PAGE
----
The RFLP analyses revealed that both dura-associated CJD cases were homozygous for methionine (M/M) at codon 129 and for glutamate (E/E) at codon 219. No mutations in the PrP gene open reading frame were detected by the RFLP analyses or sequencing of 10 alleles from either case.


The presence of proteinase-resistant PrP in samples from 1 case of sporadic CJD and 2 of dura-associated CJD was observed on Western immunoblots as 3 major bands (low, middle, and high glycoforms) at 20 to 32 kd (Figure 3, lanes 1-3). The apparent molecular sizes of proteinase-resistant PrP from all 3 cases were almost the same. For all 3 cases, the middle glycoform band gave the strongest signal while the high glycoform band gave the weakest signal among 3 major bands. Taken together, there was no major difference in the size and glycoform pattern of proteinase-resistant PrP between sporadic CJD and dura-associated CJD. Deglycosylated proteinase-resistant PrP from all 3 cases migrated as a single major band at 20 kd (Figure 3, lanes 4-6). Although critical typing of proteinase-resistant PrP using a series of control samples was not performed, the data suggested that deglycosylated proteinase-resistant PrP from cases of dura-associated CJD might be different in size from that from cases of nvCJD cases that had been shown to migrate faster than deglycosylated proteinase-resistant PrP from cases of sporadic CJD.13,14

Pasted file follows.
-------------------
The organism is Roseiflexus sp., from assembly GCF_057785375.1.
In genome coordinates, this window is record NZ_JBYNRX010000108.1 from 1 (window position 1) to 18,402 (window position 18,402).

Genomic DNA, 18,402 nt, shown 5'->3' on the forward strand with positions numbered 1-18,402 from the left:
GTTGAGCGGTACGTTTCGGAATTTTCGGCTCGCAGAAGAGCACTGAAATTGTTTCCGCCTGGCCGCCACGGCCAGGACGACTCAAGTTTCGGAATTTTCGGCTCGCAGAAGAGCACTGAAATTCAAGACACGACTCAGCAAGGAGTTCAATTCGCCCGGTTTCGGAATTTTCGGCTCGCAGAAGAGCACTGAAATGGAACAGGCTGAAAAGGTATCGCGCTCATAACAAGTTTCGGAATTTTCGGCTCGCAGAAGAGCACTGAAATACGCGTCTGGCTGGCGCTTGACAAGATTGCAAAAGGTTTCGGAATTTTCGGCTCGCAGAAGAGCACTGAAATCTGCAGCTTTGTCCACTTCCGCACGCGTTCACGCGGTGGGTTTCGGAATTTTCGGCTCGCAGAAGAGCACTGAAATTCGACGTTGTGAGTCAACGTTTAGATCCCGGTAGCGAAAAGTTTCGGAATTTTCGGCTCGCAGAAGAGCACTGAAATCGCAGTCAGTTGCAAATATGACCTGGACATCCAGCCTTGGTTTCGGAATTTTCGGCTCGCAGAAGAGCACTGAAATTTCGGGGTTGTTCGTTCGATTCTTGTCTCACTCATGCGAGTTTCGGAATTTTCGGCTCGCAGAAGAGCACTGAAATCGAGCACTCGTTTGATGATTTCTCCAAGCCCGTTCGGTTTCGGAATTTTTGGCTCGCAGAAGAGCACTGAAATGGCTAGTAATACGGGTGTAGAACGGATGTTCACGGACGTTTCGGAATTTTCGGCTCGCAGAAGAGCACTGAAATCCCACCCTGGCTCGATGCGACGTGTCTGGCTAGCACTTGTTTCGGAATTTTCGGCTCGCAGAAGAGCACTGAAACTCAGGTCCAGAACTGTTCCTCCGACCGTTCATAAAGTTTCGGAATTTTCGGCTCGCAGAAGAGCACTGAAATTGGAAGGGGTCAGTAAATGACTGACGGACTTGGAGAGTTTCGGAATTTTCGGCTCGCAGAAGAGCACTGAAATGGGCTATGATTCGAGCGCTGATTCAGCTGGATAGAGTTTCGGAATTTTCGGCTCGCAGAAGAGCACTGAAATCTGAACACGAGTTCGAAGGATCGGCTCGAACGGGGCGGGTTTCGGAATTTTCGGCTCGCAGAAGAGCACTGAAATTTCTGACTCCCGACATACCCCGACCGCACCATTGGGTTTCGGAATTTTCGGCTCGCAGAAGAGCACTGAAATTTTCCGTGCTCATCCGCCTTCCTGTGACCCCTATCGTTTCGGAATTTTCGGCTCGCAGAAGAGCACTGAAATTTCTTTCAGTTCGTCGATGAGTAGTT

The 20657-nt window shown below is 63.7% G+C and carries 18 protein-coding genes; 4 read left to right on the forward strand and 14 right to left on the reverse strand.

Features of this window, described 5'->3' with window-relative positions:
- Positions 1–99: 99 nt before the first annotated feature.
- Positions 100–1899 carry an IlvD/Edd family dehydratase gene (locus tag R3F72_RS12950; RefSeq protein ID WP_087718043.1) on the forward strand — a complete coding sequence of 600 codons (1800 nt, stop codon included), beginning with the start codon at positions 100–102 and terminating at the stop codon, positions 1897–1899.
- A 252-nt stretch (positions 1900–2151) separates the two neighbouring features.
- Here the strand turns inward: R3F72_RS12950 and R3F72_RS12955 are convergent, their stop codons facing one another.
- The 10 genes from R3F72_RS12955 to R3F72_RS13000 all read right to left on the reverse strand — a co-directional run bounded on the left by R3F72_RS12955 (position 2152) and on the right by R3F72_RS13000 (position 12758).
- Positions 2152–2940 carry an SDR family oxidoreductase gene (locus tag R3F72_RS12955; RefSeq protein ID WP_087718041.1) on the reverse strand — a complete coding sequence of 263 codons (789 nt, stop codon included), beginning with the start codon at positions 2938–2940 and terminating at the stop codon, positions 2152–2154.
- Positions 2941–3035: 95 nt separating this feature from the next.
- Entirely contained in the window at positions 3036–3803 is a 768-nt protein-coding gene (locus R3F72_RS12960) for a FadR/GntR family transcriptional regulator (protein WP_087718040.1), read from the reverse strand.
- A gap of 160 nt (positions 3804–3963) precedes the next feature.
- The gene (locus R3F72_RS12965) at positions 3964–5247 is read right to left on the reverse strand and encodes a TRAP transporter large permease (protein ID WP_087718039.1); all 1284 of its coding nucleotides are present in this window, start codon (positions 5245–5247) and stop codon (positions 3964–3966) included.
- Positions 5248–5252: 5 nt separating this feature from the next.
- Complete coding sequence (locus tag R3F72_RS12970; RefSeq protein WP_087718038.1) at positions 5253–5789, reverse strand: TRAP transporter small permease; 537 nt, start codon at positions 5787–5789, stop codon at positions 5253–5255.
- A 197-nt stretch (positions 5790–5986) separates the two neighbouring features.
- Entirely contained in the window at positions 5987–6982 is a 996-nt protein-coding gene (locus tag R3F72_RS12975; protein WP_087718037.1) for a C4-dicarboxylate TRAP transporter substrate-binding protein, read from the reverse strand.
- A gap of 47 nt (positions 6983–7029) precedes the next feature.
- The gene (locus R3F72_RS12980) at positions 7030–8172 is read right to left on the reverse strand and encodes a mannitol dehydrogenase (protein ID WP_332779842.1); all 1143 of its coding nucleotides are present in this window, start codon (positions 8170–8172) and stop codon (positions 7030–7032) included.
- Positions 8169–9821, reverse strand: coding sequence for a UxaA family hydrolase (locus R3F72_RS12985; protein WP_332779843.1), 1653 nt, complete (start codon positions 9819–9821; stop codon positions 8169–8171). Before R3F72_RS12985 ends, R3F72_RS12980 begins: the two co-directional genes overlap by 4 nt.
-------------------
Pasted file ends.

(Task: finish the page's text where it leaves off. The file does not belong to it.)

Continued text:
Figure 3.
Image not available

Results of a Western immunoblot assay of proteinase-resistant prion protein (PrP) from samples of brain tissue taken from deceased patients with Creutzfeldt-Jakob disease (CJD). Lane M displays the results of molecular markers; lanes 1 and 4, tissue from a patient with sporadic CJD; lanes 2 and 5, tissue from the patient with dura-associated CJD in case 1; and lanes 3 and 6, tissue from the patient with dura-associated CJD in case 2. Lanes 1 through 3 illustrate proteinase-resistant PrP fractions untreated with peptide N-glycosidase F (PNGase F, Boehringer Mannheim GmbH, Tutzing, Germany); lanes 4 through 6, proteinase-resistant PrP fractions treated with PNGase F. Although the blot is distorted toward the right side, a single major band is apparent at 20 kd in all of lanes 4 through 6.